Gallitzin balks on SERT

Council delays decision to allow Barton to join county team

GALLITZIN — For the second month in a row, Gallitzin Borough Council members delayed a decision about whether to allow a local officer to join a county team.

“Well, we’ll look at it next month,” Council President Sylvia Conway said.

Conway was referring to a request made by local police officer Gil Barton, who, last month, asked to join the Cambria County Specialized Emergency Response Team.

The team, which is typically called SERT, responds to “high risk” emergencies, such as standoffs and hostage situations.

Last month, Barton said the county SERT was in need of new members, and leaders asked him to join.

For him to join, council members would have to approve an intergovernmental agreement with the county.

Last month, they were reluctant to grant approval, citing worries that Barton’s SERT participation would take him away from borough duties.

“It’s good that he does all this training,” Councilman Phillip Mazzarese said last month. “I like the fact that he knows all of this stuff, but we can’t cut the people’s time in town.”

Local Police Chief Gerald Hagen said the same.

“I agree … but I’d rather have an officer working the street than a smart officer sitting at home,” he said. “He’s trained to do everything, but he’s never here.”

Hagen had originally signed off on Barton’s SERT participation, but, on Wed­nesday, he said his mind has changed.

At the time of his original signing, Hagen did not read some of the stipulations listed in the intergovernmental agreement, he said.

On Wednesday, Hagen especially took issue with a line that stipulated that Barton must have served seven years as an officer in Cambria County in order to participate in SERT. Barton has only worked in the county for four years, he said.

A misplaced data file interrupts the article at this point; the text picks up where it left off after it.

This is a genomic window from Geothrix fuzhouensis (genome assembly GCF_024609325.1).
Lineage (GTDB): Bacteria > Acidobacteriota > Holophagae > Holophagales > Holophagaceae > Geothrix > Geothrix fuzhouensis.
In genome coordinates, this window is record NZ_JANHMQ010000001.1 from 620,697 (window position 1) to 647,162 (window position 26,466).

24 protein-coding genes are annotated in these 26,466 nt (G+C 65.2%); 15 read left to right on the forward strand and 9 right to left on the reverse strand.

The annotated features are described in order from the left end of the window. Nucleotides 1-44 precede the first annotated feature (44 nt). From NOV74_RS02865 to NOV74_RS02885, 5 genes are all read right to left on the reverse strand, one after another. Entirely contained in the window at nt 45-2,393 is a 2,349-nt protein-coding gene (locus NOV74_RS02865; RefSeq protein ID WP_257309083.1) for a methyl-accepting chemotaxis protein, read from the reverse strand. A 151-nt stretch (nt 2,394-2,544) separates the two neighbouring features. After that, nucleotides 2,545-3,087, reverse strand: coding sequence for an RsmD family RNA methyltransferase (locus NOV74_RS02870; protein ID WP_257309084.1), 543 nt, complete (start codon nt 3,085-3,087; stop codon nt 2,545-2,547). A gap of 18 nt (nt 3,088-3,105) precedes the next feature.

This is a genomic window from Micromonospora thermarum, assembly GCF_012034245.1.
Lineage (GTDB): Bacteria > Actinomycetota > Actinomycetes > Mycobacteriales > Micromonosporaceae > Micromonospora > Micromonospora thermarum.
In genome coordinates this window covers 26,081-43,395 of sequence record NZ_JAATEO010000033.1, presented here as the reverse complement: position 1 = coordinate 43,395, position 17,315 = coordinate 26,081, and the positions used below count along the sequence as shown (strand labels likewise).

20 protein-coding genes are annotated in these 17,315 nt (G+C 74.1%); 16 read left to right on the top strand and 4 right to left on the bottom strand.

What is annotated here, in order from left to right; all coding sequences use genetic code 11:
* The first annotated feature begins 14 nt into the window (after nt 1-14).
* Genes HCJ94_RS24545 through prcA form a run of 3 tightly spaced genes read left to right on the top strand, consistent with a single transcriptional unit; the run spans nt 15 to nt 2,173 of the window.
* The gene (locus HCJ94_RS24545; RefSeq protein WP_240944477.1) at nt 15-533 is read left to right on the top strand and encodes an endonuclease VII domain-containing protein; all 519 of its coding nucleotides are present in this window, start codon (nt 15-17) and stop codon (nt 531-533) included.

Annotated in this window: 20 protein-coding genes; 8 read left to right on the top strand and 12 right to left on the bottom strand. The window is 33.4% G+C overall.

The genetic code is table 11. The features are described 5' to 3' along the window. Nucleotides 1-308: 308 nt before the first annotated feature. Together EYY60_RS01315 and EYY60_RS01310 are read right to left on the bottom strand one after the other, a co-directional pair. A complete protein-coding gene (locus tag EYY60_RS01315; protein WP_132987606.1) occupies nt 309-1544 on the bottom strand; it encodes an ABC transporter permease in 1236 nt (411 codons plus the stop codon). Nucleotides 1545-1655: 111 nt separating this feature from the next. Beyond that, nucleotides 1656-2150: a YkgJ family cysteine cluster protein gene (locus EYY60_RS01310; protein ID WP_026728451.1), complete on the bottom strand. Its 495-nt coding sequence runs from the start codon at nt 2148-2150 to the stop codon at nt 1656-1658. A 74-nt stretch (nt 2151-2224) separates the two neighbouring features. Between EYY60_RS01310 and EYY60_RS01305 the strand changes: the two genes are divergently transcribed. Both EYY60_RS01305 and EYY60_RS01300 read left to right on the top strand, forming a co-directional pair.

“You can’t ask the chief to sign onto something that isn’t true,” borough solicitor David Consiglio said addressing Barton, who has repeatedly pushed for council’s approval.

Language in the agreement was an issue last month, too. Then, council members took issue with a passage that seemed to suggest that the borough would have to pay Barton’s wages when he participated with SERT.

“Each participating agen­cy furnishing members … shall compensate its members during all callouts and training as per their contractual agreements … and shall assume the actual travel and maintenance expenses of its members while they are training and assisting, putting any amounts paid or due for compensation,” it read, according to Consiglio.

Barton repeatedly stressed that the language was incorrect and that the borough would be reimbursed for his time with SERT. And county solicitor Bill Barbin later confirmed that reimbursement is available via a grant through the Cambria County District Attorney’s Office.

Barton continued to argue that language in the agreement was incorrect at Wed­nesday’s meeting, referring to an email that makes corrections.

But the email does not trump the agreement, Con­siglio said, adding that county officials should work to clear the confusion.

“They really ought to do this over,” he said. “It doesn’t say what the email says.”

At one point, Barton passed a note to Consiglio, which apparently contained some relevant information.

But council members had already agreed to postpone further discussions about SERT until next month.

That frustrated Barton, who said further discussions would take “3 seconds.”